From the Marines to Microsoft: One family’s journeyNov 23, 2015
Rick Weil had a difficult choice to make in 2008. A captain in the U.S. Marine Corps, he’d served as a supply officer and company commander for several years, including an eight-month deployment to Iraq. If he stayed in the Marines, he’d have the chance of advancement to higher rank, as well as all the career and family security the military offers. But he’d be deployed again — and with his first child on the way, Weil didn’t want to miss another minute of his family life.
When members of the U.S. armed forces decide whether to stay in the service or transition to civilian life, they’re not just choosing for themselves; they’re determining the future for their families as well. According to the Department of Defense, more than 1.3 million men and women are currently serving active duty, and more than half of them have spouses and/or children. Of course service members aren’t just choosing a career path; they’re following a call to duty, one that they and their families know to be far more important than the challenges they may face along the way. But military family life does bring stresses that include frequent moves as service members transfer between bases in the U.S. or overseas, as well as lengthy separations while a service member is deployed. Leaving the military brings the challenge of finding a new career that can offer a family the support and stability they’ve come to count on.
Today Rick and Sarah Weil live in the Seattle area with their two children. Rick is a site reliability engineering program manager for SharePoint Online at Microsoft; Sarah is a personal trainer. From living on base and weathering Rick’s deployment to moving thousands of miles for new career opportunities, the two of them have learned how military and civilian life affects families — and how families can best prepare themselves for those transitions.
Service and leadership from the start
Sarah Weil knew what to expect when she married Rick. Military service was a family tradition; her grandmother, grandfather and father had all served. Her brother was a midshipman at the U.S. Naval Academy when he invited her to attend a national boxing tournament where he and Rick, then a classmate, were competing. Sarah and Rick started dating long-distance while he attended the academy and then completed Marine Corps officer training after graduating. They married not long before he and many of his fellow Marines were due to go overseas as part of Operation Iraqi Freedom.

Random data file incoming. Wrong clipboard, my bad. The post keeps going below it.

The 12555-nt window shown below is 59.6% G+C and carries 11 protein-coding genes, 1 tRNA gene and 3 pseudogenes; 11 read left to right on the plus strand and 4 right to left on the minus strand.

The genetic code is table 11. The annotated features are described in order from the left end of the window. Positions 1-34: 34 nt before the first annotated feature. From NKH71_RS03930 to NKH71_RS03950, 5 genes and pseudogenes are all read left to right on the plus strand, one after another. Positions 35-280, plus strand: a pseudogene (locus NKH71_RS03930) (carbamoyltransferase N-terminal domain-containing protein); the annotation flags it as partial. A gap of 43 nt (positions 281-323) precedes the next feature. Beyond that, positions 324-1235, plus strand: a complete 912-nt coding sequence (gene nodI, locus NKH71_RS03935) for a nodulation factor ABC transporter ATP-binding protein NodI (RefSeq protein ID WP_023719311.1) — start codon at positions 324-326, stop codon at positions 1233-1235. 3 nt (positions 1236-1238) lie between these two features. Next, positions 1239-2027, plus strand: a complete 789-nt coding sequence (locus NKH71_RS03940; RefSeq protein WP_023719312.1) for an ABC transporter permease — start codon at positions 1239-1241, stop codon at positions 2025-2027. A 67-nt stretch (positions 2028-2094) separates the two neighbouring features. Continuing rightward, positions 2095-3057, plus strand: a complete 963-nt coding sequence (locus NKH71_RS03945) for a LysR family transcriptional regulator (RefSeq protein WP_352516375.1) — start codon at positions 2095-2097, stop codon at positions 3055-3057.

“I’ll never forget our wedding; we were on the ship in San Diego with everybody in their uniforms and dancing,” Sarah says. “But we knew that not long after that, most of them were going to be deployed. Everybody was just holding onto each other, knowing that that was coming.”
Rick and Sarah were stationed at Camp Pendleton in California, living close to the base. Rick served as a supply officer, managing the budget, purchasing and inventory for millions of dollars’ worth of assets. For the last two years of his service he was also a company commander, responsible for the readiness, well-being and mission effectiveness of his troops.
“The Marine Corps throws you in the deep end; I don’t know of any other institution where you’d be responsible for 200 employees at 25 years old,” Rick says. “You have to learn how to be a professional problem-solver, especially with the Marine Corps mentality of pushing decision-making down to the lowest levels. That sort of mindset breeds innovation.”
Sarah had a leadership role as well, joining her fellow officers’ wives to help military community members — providing moral support for those facing family separation, and Thanksgiving food and Christmas presents for families who were struggling financially. She also set goals that combined her career as a personal trainer with her family focus; for example, while Rick was deployed in Iraq, she followed through on a plan to appear in Shape Magazine, then proudly sent him the issue.
“Once you become an officer’s wife you are definitely an example,” Sarah says. “It was tough but we knew that deployment was going to be coming. I decided I was going to better myself while he was there; we both made it a positive.”
Rick acknowledges that while it’s important to set the example of a positive attitude for others, such a lengthy separation can be hard for a family.
“That stretch was from August to March; it encompassed my wife’s birthday, our anniversary, Thanksgiving, Christmas, New Year’s,” Rick says. “It’s always difficult, but it’s all about your mindset. It makes you really appreciate what we all tend to take for granted; sleeping in a warm place and being able to have your family with you all the time is something that we reflect upon often just to make sure we don’t take for granted our lives now.”
During his deployment, Rick committed himself to the welfare of his troops as well as to his own development, completing courses for a master’s degree. Sarah proudly explains that Rick was known as “the people’s captain.” But both were relieved when Rick came back to the U.S.
“You always see the pictures of folks getting off the ships and their families are there,” he says. “It’s cool to go through that once — but once is good enough.”